If you are the parent of a young child who has not yet been immunized against COVID-19, you are not alone. In the United States, only 16% of children 5 to 11 years old are fully immunized and 25% partially vaccinated, according to January 3 data from the US Centers for Disease Control and Prevention.
Experts say now is the time to change that. As COVID-19 continues to spike nationwide, low vaccination rates in this age group have resulted in record high number of hospitalizations. COVID-19 vaccine prevents serious illness and reduces morbidity Kawasaki disease (also known as Multisystem inflammatory syndrome in children, or MIS-C), a potentially life-threatening condition. Among child health experts, the consensus is to get your child vaccinated as quickly as possible. The best way to keep them healthy during the pandemic. Vaccines also very rarely cause serious side effects for children from 5 to 11 years old.
Since children 5-11 years of age are given a smaller dose of the vaccine — 10 mg instead of the 30 mg dose that older children and adults receive — parents often wonder if they should delay getting the shot. vaccine at the age of two years until eligible to receive a larger dose. That’s a question Dr. Kristin Moffitt, an associate professor of pediatrics at Harvard Medical School and a physician and pediatric infectious disease researcher at Boston Children’s Hospital, says she’s always had the attention of her father. patient’s mother.
Should your child wait until age 12 to get the full dose or take a smaller dose now?
The short answer: “Get whatever vaccine your child is eligible for as soon as possible,” says Moffitt. “There doesn’t seem to be much immunological benefit to waiting.”
Data from Phase 3 clinical trials for children 5 to 11 years old show “excellent” immune responses, Moffitt said; this remained true when the researchers divided the participants into different age groups and compared their immune responses. Even 5- and 6-year-olds have very similar immune responses to 10- and 11-year-olds. The researchers also compared 10- and 11-year-olds with 12- to 15-year-olds who received larger doses, and found that their responses were “extremely similar,” she said. .
The vaccine trials included children in various stages of development, including before and after puberty. “We’re still seeing great immune responses across those ranges,” Moffitt said.
The “Forest fires” spread COVID-19 Moffitt says right now is another very good reason to get your kids vaccinated as soon as possible. Vaccines take time to provide protection, and the earlier children are vaccinated, the sooner they are protected from serious illness. They will even have a lower chance of getting the virus right from the start.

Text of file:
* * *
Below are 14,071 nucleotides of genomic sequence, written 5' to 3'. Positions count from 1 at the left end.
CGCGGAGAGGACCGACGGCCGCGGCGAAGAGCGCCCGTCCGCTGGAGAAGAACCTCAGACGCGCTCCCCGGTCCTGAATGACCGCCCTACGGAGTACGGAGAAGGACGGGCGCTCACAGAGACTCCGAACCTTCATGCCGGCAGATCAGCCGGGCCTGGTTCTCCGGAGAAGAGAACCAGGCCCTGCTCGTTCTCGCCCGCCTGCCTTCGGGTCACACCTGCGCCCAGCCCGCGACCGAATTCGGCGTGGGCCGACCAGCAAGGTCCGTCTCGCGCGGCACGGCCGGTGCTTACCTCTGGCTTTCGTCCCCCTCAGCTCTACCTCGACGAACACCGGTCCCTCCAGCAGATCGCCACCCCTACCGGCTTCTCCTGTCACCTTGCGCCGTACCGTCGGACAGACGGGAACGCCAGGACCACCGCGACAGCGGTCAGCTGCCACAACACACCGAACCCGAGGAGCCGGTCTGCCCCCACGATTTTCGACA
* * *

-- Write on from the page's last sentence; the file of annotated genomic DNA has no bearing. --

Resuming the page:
If my child is older for their age, will they get better with a larger dose?
The risks of leaving your child unvaccinated to turn 12 outweigh the benefits — even if it’s only for a short period of time or if your child is older, says Moffitt.
Because 10 and 11 year olds tend to vary greatly in their growth and size, a wide range of weights and heights have been shown in the Phase 3 clinical trial, Moffitt explained. Given the strong immune response in the age group, “it shows that what we already know about vaccines is indeed true: they are not weight dependent on the expected response from a given dose.” ,” she said. “The response actually has more to do with how mature their immune system is.”
If my child gets an age-appropriate dose, will they be able to “upgrade” and get the full booster dose when they turn 12?
Only authorized person booster injection for children is the full 30 mg dose from Pfizer-BioNTech, as boosters are not approved for use in children under 12 years of age. While that could change in the future if a smaller dose is approved, for now, the larger injection is the only option. And since the COVID-19 vaccine for children 5 to 11 years old was just approved in October, you still have some time to wait: The CDC also recommends waiting at least 5 months before getting a booster shot.
What are the limitations of waiting to vaccinate my child?
Your child will be more likely to get the virus and will be more likely to get very sick from the infection. Even after they are immunized, they will not receive full protection from their course of vaccine until two weeks after receiving the shot.
Waiting to get your child vaccinated can also make the experience more upsetting. Moffitt noted that children ages 5 to 11 tend to experience fewer and milder side effects from the COVID-19 vaccine than 12-15 year olds, possibly because of the smaller doses they receive. . While vaccine side effects are rarely serious, Moffitt says waiting to get your child vaccinated with a larger dose can increase the odds of a child experiencing mild vaccine-related side effects. — from arm pain to fever — without providing significantly more protection.